Hydro-meteorological risk (HMR)management involves a range ofmethods, such asmonitoring of uncertain climate, planning and prevention by technical countermeasures, risk assessment, preparedness for risk by earlywarnings, spreading knowledge and awareness, response and recovery. To executeHMR management by risk assessment, manymodels and tools, ranging fromconceptual to sophisticated/numerical methods are currently in use. However, there is still a gap in systematically classifying and documenting them in the field of disaster risk management. This paper discusses various methods used for HMR assessment and itsmanagement via potential nature-based solutions (NBS), which are actually lessons learnt from nature. We focused on three hydrometeorological hazards (HMHs), floods, droughts and heatwaves, and their management by relevant NBS. Differentmethodologies related to the chosen HMHs are consideredwith respect to exposure, vulnerability and adaptation interaction of the elements at risk. Two widely used methods for flood risk assessment are fuzzy logic (e.g. fuzzy analytic hierarchy process) and probabilistic methodology (e.g. univariate andmultivariate probability distributions). Different kinds of indices have been described in the literature to define drought risk, depending upon the type of drought and the purpose of evaluation. For heatwave risk estimation, mapping of the vulnerable property and population-based on geographical information system is awidely usedmethodology in addition to a number of computational, mathematical and statistical methods, such as principal component analysis, extreme value theorem, functional data analysis, the Ornstein–Uhlenbeck process and meta-analysis. NBS (blue, green and hybrid infrastructures) are promoted for HMR management. For example, marshes and wetlands in place of dams for flood and drought risk reduction, and green infrastructure for urban cooling and combating heatwaves, are potential NBS. More research is needed into risk assessment and management through NBS, to enhance its wider significance for sustainable living, building adaptations and resilience.

Hydro-meteorological risk assessment methods and management by nature-based solutions

ARAGAO FERREIRA DA SILVA, LEONARDO;Federico Porcù;Silvana Di Sabatino
2019

Abstract

Hydro-meteorological risk (HMR)management involves a range ofmethods, such asmonitoring of uncertain climate, planning and prevention by technical countermeasures, risk assessment, preparedness for risk by earlywarnings, spreading knowledge and awareness, response and recovery. To executeHMR management by risk assessment, manymodels and tools, ranging fromconceptual to sophisticated/numerical methods are currently in use. However, there is still a gap in systematically classifying and documenting them in the field of disaster risk management. This paper discusses various methods used for HMR assessment and itsmanagement via potential nature-based solutions (NBS), which are actually lessons learnt from nature. We focused on three hydrometeorological hazards (HMHs), floods, droughts and heatwaves, and their management by relevant NBS. Differentmethodologies related to the chosen HMHs are consideredwith respect to exposure, vulnerability and adaptation interaction of the elements at risk. Two widely used methods for flood risk assessment are fuzzy logic (e.g. fuzzy analytic hierarchy process) and probabilistic methodology (e.g. univariate andmultivariate probability distributions). Different kinds of indices have been described in the literature to define drought risk, depending upon the type of drought and the purpose of evaluation. For heatwave risk estimation, mapping of the vulnerable property and population-based on geographical information system is awidely usedmethodology in addition to a number of computational, mathematical and statistical methods, such as principal component analysis, extreme value theorem, functional data analysis, the Ornstein–Uhlenbeck process and meta-analysis. NBS (blue, green and hybrid infrastructures) are promoted for HMR management. For example, marshes and wetlands in place of dams for flood and drought risk reduction, and green infrastructure for urban cooling and combating heatwaves, are potential NBS. More research is needed into risk assessment and management through NBS, to enhance its wider significance for sustainable living, building adaptations and resilience.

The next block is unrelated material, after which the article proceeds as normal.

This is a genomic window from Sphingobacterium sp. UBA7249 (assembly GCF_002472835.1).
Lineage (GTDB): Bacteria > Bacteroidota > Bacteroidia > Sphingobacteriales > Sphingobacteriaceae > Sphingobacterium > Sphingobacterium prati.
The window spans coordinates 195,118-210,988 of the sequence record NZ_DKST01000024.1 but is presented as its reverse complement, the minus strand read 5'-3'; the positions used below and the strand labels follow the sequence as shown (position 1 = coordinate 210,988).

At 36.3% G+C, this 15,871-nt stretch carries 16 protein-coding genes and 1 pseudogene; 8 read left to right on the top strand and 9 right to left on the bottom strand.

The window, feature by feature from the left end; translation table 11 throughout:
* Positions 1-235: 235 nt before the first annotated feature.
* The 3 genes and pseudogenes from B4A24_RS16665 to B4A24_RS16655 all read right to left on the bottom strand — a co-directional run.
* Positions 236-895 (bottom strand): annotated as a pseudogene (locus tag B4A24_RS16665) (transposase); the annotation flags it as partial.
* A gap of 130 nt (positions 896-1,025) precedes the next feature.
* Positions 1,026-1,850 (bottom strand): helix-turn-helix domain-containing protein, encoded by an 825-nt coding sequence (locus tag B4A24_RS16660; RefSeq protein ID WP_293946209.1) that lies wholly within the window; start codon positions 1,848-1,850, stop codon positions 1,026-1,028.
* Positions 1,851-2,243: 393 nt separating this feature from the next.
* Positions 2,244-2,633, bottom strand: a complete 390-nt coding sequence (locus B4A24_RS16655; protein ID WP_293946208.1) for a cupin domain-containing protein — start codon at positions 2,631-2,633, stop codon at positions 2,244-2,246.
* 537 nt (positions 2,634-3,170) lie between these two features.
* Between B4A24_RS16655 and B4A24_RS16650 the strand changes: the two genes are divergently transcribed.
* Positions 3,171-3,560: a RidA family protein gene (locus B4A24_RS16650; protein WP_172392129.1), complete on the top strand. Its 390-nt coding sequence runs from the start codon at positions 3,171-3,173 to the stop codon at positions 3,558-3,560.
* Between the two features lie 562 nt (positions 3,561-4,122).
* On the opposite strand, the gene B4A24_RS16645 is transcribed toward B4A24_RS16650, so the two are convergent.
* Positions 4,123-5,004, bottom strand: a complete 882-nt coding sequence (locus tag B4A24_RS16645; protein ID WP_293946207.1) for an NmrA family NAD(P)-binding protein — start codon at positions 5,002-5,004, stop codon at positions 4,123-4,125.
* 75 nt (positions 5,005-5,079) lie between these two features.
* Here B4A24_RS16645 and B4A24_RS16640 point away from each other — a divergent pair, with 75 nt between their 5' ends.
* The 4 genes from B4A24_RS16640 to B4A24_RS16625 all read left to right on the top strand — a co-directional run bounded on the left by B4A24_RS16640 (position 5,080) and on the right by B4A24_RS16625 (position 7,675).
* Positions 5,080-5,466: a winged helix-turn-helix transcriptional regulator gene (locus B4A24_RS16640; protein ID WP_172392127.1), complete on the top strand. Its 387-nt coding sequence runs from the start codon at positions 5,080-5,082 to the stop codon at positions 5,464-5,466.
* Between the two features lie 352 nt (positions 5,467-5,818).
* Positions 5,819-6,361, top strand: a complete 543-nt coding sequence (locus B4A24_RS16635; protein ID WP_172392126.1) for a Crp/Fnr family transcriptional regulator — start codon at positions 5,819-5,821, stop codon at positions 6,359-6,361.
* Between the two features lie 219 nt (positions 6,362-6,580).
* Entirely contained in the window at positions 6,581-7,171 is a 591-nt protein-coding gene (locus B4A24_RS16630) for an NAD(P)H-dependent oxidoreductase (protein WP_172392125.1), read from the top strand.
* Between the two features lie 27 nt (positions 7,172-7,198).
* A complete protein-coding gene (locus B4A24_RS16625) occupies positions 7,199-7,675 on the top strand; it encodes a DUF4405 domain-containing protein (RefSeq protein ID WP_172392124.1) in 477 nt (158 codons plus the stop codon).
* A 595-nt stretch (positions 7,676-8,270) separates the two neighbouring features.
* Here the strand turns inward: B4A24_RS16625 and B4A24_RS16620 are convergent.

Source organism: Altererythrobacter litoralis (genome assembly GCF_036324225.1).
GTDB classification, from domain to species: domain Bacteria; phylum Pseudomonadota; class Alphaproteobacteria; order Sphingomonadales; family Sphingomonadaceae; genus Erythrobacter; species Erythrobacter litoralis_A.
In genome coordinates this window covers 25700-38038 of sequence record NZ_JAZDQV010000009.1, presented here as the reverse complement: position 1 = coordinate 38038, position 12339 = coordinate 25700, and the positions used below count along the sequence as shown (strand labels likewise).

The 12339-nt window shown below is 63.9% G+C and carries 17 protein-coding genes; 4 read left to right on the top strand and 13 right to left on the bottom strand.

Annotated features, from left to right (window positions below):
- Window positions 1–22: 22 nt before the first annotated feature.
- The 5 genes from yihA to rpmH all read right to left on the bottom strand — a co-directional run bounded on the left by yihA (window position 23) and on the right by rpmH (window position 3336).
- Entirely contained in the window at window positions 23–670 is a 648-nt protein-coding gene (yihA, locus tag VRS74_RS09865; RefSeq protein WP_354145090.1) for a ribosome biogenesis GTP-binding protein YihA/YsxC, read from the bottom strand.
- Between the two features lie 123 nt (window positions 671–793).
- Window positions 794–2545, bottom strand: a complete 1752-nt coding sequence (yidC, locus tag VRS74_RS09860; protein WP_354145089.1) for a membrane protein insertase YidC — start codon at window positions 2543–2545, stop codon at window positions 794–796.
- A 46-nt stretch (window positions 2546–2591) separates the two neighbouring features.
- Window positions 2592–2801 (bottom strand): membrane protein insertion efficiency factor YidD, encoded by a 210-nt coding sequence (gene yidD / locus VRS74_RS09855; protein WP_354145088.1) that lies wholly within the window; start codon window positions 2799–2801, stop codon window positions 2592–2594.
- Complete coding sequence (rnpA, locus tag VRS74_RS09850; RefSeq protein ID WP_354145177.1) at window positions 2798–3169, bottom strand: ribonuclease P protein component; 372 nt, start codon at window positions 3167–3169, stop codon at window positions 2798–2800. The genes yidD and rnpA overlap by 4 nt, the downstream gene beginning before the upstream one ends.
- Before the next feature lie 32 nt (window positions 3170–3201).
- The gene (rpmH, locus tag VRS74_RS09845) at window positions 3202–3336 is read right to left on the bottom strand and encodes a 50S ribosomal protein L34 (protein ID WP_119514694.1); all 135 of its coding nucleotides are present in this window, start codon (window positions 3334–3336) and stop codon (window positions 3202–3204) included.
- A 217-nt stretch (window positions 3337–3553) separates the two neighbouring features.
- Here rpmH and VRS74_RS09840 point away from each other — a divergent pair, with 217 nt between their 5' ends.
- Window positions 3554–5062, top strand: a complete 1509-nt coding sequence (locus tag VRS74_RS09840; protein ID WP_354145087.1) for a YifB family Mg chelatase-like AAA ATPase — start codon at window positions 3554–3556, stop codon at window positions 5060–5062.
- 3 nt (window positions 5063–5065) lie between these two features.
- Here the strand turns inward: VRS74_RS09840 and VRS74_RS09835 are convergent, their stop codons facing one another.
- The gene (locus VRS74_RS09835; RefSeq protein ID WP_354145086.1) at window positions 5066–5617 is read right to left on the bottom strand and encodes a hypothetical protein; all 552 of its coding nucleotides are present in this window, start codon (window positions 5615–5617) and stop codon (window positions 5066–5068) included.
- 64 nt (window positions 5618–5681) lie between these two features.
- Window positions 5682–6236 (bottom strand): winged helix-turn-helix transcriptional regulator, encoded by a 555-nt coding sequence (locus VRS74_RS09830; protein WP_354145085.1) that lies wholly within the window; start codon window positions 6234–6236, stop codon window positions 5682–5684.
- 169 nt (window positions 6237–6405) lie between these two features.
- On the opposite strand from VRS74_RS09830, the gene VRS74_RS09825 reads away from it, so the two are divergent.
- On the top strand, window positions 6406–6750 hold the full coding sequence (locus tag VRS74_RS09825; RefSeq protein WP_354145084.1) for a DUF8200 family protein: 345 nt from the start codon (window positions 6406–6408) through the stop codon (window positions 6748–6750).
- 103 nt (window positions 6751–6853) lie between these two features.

Jeetendra Sahani, Prashant Kumar, Sisay Debele, Christos Spyrou, Michael Loupis, Leonardo Aragão, Federico Porcù, Mohammad Aminur Rahman Shah, Silvana Di Sabatino
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